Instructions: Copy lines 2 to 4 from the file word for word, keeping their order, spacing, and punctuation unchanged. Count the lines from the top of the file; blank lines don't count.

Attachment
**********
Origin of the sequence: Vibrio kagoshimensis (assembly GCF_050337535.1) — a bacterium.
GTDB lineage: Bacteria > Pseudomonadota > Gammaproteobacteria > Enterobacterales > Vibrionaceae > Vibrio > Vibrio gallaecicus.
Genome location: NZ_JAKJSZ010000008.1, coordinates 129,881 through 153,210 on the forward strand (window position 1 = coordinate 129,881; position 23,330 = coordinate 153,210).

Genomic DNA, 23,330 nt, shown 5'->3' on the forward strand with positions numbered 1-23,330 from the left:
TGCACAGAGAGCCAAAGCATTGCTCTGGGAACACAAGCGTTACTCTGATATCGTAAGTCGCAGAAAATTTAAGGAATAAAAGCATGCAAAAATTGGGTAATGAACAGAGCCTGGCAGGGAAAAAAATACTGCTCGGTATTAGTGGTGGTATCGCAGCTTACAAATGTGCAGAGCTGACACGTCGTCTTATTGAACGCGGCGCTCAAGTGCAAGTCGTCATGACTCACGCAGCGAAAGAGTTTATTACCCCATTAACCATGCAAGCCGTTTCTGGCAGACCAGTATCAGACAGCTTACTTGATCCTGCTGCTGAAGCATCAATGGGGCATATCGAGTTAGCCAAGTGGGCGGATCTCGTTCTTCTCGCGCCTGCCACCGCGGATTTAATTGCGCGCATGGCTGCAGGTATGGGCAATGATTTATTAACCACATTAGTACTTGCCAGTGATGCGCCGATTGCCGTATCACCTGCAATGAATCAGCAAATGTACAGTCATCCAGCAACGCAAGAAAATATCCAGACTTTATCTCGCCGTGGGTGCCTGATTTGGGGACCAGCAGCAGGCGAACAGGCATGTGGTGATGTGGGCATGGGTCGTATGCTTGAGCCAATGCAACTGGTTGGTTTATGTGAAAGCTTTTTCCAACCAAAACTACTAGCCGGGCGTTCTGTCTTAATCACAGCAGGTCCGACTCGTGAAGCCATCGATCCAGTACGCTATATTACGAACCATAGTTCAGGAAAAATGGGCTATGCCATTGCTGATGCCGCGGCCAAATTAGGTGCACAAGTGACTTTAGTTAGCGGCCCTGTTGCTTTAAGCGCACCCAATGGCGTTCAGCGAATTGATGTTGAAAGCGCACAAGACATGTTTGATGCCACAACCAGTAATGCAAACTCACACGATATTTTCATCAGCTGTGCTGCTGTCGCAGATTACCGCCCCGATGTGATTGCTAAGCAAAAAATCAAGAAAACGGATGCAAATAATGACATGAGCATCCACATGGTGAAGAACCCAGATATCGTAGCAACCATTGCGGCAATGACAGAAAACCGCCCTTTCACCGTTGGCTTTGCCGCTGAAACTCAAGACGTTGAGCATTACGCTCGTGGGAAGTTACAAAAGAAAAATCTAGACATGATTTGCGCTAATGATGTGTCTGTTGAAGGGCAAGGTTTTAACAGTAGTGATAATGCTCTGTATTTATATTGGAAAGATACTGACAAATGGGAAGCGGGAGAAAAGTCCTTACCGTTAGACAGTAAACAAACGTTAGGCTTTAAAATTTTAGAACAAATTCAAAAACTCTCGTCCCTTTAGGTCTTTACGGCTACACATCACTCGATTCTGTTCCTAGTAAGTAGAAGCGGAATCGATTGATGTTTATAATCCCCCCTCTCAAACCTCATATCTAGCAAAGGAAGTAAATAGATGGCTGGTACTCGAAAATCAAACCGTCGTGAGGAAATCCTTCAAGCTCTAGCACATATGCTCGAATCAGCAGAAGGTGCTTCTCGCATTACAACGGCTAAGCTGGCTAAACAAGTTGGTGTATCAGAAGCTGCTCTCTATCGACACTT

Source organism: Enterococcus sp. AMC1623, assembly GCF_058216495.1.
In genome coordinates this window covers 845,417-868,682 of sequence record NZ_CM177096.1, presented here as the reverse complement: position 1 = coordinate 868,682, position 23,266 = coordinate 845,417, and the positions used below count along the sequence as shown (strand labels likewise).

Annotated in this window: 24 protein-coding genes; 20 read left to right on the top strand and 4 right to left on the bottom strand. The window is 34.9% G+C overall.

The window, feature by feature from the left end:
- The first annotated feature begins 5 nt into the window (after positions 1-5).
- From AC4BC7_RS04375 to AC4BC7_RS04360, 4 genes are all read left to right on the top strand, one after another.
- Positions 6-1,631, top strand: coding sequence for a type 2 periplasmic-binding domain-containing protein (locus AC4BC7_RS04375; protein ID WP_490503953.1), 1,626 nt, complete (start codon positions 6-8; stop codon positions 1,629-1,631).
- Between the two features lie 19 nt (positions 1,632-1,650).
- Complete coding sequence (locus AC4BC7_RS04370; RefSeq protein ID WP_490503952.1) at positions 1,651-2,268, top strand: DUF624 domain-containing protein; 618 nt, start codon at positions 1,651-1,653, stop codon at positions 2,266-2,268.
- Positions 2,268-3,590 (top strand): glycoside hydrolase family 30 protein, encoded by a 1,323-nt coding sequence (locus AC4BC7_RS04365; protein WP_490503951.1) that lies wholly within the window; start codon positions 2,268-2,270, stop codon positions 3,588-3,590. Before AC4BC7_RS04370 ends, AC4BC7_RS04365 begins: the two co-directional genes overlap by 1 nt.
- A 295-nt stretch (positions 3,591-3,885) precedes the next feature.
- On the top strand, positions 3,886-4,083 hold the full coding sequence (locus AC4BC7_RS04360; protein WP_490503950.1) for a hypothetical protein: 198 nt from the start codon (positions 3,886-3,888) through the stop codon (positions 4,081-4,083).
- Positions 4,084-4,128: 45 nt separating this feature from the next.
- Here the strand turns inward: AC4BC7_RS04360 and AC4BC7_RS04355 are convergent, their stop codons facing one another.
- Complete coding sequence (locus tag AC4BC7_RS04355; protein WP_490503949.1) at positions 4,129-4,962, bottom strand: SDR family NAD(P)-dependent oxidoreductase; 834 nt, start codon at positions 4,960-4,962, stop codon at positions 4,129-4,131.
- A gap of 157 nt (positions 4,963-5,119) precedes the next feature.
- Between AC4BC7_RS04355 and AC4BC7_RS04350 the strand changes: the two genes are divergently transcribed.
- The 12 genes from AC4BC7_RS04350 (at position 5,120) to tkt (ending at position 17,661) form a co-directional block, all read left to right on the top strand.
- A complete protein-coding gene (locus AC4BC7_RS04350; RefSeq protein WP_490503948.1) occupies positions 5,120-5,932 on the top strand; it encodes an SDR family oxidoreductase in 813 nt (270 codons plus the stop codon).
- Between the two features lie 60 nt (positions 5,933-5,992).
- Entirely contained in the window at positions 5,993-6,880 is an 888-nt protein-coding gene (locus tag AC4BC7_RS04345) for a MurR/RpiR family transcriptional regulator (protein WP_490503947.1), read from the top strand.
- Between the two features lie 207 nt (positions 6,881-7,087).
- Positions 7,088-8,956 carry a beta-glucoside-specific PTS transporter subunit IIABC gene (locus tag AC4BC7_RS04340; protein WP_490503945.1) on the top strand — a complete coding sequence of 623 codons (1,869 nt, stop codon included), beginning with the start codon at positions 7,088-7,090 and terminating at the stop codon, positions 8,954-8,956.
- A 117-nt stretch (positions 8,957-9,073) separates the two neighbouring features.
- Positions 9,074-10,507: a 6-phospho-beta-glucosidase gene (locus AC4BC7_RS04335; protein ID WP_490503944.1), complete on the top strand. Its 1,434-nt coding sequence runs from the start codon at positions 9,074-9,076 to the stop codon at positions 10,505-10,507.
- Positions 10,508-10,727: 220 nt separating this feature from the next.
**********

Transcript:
GTDB lineage: Bacteria > Pseudomonadota > Gammaproteobacteria > Enterobacterales > Vibrionaceae > Vibrio > Vibrio gallaecicus.
Genome location: NZ_JAKJSZ010000008.1, coordinates 129,881 through 153,210 on the forward strand (window position 1 = coordinate 129,881; position 23,330 = coordinate 153,210).

Genomic DNA, 23,330 nt, shown 5'->3' on the forward strand with positions numbered 1-23,330 from the left: